Tulsan’s ‘Cowboys in Tall Grass’ Wins Award
By DAVID JONES
DVD DOCUMENTARIES: Telling the little known stories of cowboys, ranches and ranchers in old pictures, films and “old timers??? interviews, the “Cowboys in Tall Grass??? documentaries can be purchased in Tulsa at Steve’s Sundries, Gilcrease Museum and Lyons Indian Store. In Bartlesville it can be found at the Historical Museum, Woolaroc Museum and the Frank Phillips home.
Courtesy DIANNA BURRUP
After four years, Ken Greenwood’s labor of love has paid off nicely. “Cowboys in Tall Grass” has been named best documentary of 2008 by the National Cowboy and Western Heritage Museum (formerly Cowboy Hall of Fame) and the Distinguished Service Award from the Oklahoma Heritage Association.
For those years Greenwood, widely known for his work on radio station KRMG (AM740), has been compiling recollections of the days when cowboys pushed cattle across the Oklahoma prairie to Kansas towns with railroads, Oklahoma produced some of the world’s greatest Wild West shows, and a fellow named Frank Phillips would get some of his less than law abiding pals together for a one-day annual shindig in which no arrests would be made.
The result is “Cowboys in Tall Grass,” a collection of six DVDs, each one devoted to a specific topic but because the subject matter is so intertwined they often spill into each other.
Take the DVD on Tom Mix; he got started on the famed 101 Ranch, so it is understandable that he would spill over to the disk that tells the history of that legendary enterprise. In addition to DVDs on Mix and the 101 Ranch, there are episodes detailing Phillips (who built Woolaroc Ranch, taking the name from woods, land and rocks), the fabled Dewey Roundup which for half a century was one of the biggest rodeo get-togethers in the states, the Drummonds who built another legendary ranch and the father and son going by the name of Ben Johnson, the elder becoming a champion rodeo performer and the younger not only being a great roper but an Academy Award winning actor (The Last Picture Show).
It is a fascinating and usually leisurely journey through Oklahoma history.
Greenwood had access to 90 videotapes of material a few years ago when Harvey Payne, director of the Tall Grass Prairie Preserve, urged him to do something for the Oklahoma Centennial.
Working with photographer Tim Spurek, Greenwood spent every Saturday for two years getting enough footage to bring out the film on the 101 Ranch. When they finished the 101 Ranch production, they were able to take the final product to investors to receive funding for the rest of the series.
Help came from Conoco Phillips, the Bank of Oklahoma, Devon Energy, Danny Beck Chevrolet and Gilcrease Museum. The series was produced by, and has been shown on, Cox Communications. Scott Blaker of Cox served as editor.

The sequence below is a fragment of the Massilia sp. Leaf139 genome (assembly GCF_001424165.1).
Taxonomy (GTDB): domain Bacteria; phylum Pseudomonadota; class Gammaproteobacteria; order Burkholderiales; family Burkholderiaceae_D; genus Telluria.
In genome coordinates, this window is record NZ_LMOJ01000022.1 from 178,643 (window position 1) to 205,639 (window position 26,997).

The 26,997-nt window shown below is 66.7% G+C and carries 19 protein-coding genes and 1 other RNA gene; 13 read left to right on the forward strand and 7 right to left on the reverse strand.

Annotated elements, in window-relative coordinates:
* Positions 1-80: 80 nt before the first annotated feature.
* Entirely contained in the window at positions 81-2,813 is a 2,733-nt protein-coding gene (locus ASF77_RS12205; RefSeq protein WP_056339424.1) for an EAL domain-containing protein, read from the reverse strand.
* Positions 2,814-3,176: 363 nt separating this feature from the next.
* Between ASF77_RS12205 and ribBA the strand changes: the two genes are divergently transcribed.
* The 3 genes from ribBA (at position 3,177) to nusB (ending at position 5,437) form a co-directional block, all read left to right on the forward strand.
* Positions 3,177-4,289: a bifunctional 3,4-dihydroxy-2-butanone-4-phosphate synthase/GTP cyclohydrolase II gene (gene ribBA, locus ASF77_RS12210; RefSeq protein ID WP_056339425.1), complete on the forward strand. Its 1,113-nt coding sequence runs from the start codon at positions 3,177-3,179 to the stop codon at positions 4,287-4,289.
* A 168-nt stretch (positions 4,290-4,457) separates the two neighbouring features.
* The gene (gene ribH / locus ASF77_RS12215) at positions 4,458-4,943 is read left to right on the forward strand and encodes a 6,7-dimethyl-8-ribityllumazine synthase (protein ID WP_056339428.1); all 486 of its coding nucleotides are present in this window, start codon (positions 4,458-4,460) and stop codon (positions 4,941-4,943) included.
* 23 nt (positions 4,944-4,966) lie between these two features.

“There are actually three stages of cowboy history in Oklahoma,” says Greenwood. “Between 1885 and 1907 there was a lot of open range. The term is cowboy and not cowmen because so many of the workforce were teenagers taking jobs like teenagers work at McDonalds now. The pay was $25-30 a month and they all had to be loyal to the brand, the ranch they worked for. They were very close knit.
“Around statehood the land became fenced in and the cowboys managed the cattle within the fence. Then the Selig Company made a movie about life in the Southwest and Tom Mix went with them to Hollywood. The third stage, the age of the Hollywood cowboy, was begun.”
The tales contained in the tapes are fascinating; for example, the 101 Ranch was begun by, of all animals, pigs. G. W. Miller started it by trading pig meat for live cattle in Texas. He brought his small herd to Oklahoma and started his ranch.
Frank Phillips started a bank. One of the first loans made turned out to be Henry Starr, an outlaw who claimed to have pulled off more bank robberies than anyone in the West. “Don’t worry,” was Phillips’ reaction, “he’ll pay it.” The loan was paid off in time and Phillips’ bank was never robbed.
Tom Mix had a hugely popular radio show, though he never appeared in it. The “Tom Mix” wide-eyed kids of the era heard was actually a radio actor.
Ben Johnson was offered his role in “The Last Picture Show” and turned it down after he’d read the script; too much cussing. He kept turning it down until the legendary John Ford, for whom Johnson had worked on several films, personally called and asked him to do it. Johnson was then offered 10 percent of the gross to make the film, but he turned it down in exchange for the right to write his own lines. His lines didn’t have a dirty word in them and he won an Oscar.
The DVDs abound in tales like these. Most of the recollections are told in a relaxed setting with people just sitting there remembering the past. In a more hard-hitting documentary this might appear lazy, but here it works. There is an amiability among the taletellers that is an essential part of the whole.
“Cowboys in Tall Grass” can be purchased in Tulsa at Steve’s Sundries, Gilcrease Museum and Lyons Indian Store. In Bartlesville it can be found at the Historical Museum, Woolaroc Museum and the Frank Phillips home.
Other locations it can be purchased include: 101 Ranch Old Timers Association, Ponca City; Tom Mix Hotel and Museum, Dewey; Pawhuska Chamber of Commerce; Drummond Home, Hominy and the Cowboy Hall of Fame, Oklahoma City.